Time and time again people have always questioned my unconventional lifestyle. Why don’t you go back to school and get another degree? When will you stop going to the movies by yourself? Have you spoken to your family? Why do you love haunted houses? Why aren’t you married? When are you gonna pop babies out of your vagina? When will you stop moving/running away? Will you ever be normal?

To be honest, I’d normally say that I.D.G.A.F., but that continuous stream of commentary on my life’s choices did rub off a little bit when it came to work. I always dreamed of being a writer, but found myself too embarrassed to share that information with others. And as the writing job applications came back rejected or with no response at all, I wondered if I was mistaken, if maybe I just needed to stick it out as a desk jockey until I found a job where I’d be okay climbing the corporate ladder.

And then one day I saw a post on Facebook from an old coworker whose company was looking for freelance writers. I sent in my application as a sort of Hail Mary, and ended up getting the gig. It wasn’t the first time I had been hired to write for a company, but it was the first time I got paid for it. I can honestly say that my life changed the moment I started writing for them. I wasn’t making beaucoup bucks or anything, but it was the first time I realized I could really do this, I could make a career out of my writing.

And I was so fucking happy.

  • As I started to pick up more clients and build my business, I actually looked forward to the nights and weekends when I’d work as a writer.
  • I enjoyed every bit of my writing work, even when it meant hours of extensive research, calls with new clients, or other tasks that I would’ve dreaded in my day job.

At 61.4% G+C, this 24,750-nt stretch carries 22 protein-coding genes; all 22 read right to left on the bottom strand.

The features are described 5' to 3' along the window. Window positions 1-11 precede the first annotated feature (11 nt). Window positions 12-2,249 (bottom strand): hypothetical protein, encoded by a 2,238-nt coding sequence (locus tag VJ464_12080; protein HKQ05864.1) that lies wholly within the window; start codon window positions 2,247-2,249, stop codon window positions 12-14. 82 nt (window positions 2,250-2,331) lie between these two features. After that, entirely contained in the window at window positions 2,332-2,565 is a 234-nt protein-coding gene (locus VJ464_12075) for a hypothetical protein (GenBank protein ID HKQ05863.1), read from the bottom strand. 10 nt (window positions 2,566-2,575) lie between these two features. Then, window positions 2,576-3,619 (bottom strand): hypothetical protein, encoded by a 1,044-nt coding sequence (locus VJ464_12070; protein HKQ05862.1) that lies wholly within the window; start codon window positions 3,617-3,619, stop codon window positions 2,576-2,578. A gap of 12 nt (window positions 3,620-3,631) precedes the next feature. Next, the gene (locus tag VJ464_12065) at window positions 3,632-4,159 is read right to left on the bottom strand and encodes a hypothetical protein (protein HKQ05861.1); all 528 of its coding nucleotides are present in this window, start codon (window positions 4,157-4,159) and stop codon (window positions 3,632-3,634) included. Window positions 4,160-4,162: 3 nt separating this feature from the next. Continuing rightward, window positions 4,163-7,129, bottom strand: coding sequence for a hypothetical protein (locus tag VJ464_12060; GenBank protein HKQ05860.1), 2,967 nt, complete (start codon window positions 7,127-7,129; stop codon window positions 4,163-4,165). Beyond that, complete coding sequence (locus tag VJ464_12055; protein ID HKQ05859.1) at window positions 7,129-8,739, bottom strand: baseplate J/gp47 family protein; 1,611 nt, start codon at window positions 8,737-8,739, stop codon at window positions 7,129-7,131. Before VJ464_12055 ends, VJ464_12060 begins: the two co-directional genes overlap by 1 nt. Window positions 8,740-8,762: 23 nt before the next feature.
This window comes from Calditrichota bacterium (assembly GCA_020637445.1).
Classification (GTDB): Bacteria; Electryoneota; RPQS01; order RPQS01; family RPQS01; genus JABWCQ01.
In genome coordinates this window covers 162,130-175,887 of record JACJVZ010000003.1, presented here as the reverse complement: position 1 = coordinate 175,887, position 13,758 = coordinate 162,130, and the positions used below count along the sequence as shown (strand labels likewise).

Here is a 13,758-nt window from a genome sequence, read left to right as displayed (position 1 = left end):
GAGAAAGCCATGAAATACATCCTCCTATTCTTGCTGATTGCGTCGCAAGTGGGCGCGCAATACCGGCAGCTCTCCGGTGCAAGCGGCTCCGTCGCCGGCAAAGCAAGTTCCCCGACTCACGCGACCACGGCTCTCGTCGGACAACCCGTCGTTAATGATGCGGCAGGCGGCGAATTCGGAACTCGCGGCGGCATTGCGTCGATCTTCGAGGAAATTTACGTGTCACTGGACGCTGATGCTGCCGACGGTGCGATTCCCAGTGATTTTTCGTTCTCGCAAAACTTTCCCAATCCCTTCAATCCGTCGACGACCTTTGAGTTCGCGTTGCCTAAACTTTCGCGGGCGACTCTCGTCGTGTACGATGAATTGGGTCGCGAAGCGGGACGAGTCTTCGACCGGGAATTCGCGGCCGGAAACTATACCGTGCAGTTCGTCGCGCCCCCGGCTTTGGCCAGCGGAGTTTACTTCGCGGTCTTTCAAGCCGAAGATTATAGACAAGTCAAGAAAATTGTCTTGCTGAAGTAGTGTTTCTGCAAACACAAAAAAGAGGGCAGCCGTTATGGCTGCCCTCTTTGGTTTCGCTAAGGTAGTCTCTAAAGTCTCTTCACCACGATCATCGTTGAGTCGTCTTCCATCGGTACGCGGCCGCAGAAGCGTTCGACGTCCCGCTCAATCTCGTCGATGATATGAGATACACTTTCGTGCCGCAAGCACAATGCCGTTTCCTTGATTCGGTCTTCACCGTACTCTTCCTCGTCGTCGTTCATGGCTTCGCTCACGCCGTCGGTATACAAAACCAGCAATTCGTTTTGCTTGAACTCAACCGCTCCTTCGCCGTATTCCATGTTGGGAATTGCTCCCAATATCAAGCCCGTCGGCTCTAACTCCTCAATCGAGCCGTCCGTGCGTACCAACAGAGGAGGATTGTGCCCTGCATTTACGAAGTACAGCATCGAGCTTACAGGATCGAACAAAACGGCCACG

• I got so excited about finding more work that I built in time every day to casually peruse the web for more. I also set up job alerts and subscribed to freelance writing websites.
  • Charlie got more “mommy & me” time: longer walks, more exciting “adventures”, better belly rubs, daily nap times, and I even took over his grooming.
  • When I wasn’t writing, I tried to keep my focus on fun little trips. Going to see friends in Delaware, taking my boyfriend to New York City for the first time, seeing Niagara Falls, visiting the Rehoboth Beach boardwalk…

Killing My Career

By the time April of this year rolled around, my life outside of work had done a complete 180 from where it had been the previous year. As I sorted out all of the details and worked on relaunching my website around this new business venture, I grew anxious to be done with my job once and for all. I knew it was time to cut the cord.

In May, after I secured two more new clients, I had the talk with my boss. It didn’t go well (as I had expected) and the last two weeks ended up being extremely stressful and awkward. To be honest, I’m really thankful that’s the way my desk jockey career ended. It just served as another reminder of why that sort of work and environment was all wrong for me.

Living the Dream

In June, I officially became a full-time freelance writer and I officially started taking better care of myself again. I now:

  • Work out regularly.
  • Talk to the neighbors around the apartment complex more.
  • Nag my boyfriend less (I think).
  • Take vitamins daily.
  • Make time to go to the doctor when there’s something wrong.
  • Sleep through the night.
  • Try new foods, regardless of how long they’ll take me to prepare.
  • Take a couple hours every night to veg out with TV or a movie so I can properly unwind before bed.
  • Subscribe to a variety of magazines so I can read more about my profession, the industries I write for, as well as the world around me.

In general, I just feel better.

I realize there’s a lot more work I have to manage myself as a freelancer, but I’m willing to make that tradeoff. I can secure all the required insurances, manage my own website, build my client base, tend to my complicated finances, etc. because it is worth it. Like I said before, there really is something to following your dreams. I know it’s still pretty early on, but I have a good feeling about all this.